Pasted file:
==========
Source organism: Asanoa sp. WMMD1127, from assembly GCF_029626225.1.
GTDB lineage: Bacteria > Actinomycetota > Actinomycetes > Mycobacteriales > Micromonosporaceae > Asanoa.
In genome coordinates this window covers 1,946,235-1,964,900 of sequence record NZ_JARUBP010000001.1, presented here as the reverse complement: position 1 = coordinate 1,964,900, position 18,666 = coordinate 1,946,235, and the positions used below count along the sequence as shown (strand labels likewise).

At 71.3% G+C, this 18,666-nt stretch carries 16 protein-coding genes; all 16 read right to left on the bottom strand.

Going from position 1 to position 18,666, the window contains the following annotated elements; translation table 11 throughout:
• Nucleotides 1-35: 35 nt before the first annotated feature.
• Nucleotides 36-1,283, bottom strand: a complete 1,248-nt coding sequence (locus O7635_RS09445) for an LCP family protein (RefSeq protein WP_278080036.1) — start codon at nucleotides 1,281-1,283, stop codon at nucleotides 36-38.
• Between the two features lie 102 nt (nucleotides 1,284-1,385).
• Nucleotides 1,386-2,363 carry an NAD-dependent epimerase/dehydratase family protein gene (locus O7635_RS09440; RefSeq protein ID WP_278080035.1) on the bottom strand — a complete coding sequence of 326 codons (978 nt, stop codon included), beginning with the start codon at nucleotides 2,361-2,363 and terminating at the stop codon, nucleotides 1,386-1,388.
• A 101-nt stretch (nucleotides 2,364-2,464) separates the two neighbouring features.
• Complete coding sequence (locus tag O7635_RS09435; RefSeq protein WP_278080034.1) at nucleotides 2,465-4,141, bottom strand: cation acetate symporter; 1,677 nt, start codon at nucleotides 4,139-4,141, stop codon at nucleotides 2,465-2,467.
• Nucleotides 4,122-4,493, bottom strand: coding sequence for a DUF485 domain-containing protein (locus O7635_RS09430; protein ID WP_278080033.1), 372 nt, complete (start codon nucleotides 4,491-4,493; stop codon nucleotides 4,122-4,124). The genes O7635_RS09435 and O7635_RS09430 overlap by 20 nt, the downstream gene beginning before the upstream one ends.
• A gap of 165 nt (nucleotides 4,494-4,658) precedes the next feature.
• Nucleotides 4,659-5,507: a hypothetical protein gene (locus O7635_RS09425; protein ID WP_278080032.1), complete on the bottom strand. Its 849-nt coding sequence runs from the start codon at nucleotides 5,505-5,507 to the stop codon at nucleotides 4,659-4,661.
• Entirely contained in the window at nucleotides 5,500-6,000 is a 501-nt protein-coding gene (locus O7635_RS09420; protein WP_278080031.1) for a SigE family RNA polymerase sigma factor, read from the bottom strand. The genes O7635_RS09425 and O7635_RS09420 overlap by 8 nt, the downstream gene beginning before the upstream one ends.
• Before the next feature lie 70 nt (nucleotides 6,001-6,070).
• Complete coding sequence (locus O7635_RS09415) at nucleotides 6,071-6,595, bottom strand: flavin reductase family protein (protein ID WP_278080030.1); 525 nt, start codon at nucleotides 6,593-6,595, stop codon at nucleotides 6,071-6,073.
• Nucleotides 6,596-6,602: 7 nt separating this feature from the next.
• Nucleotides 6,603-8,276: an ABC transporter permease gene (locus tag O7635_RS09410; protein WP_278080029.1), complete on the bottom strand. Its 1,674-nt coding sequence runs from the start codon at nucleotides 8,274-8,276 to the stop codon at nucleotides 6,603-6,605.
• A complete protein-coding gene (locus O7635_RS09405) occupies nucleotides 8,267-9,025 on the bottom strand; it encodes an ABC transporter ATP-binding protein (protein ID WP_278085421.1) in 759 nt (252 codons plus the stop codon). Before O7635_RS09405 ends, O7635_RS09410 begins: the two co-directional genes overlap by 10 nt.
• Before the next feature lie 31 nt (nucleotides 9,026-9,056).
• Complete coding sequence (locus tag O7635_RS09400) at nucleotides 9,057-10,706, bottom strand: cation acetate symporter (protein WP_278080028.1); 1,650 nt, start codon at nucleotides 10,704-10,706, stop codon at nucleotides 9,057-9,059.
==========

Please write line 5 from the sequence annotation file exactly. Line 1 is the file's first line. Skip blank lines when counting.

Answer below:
Going from position 1 to position 18,666, the window contains the following annotated elements; translation table 11 throughout: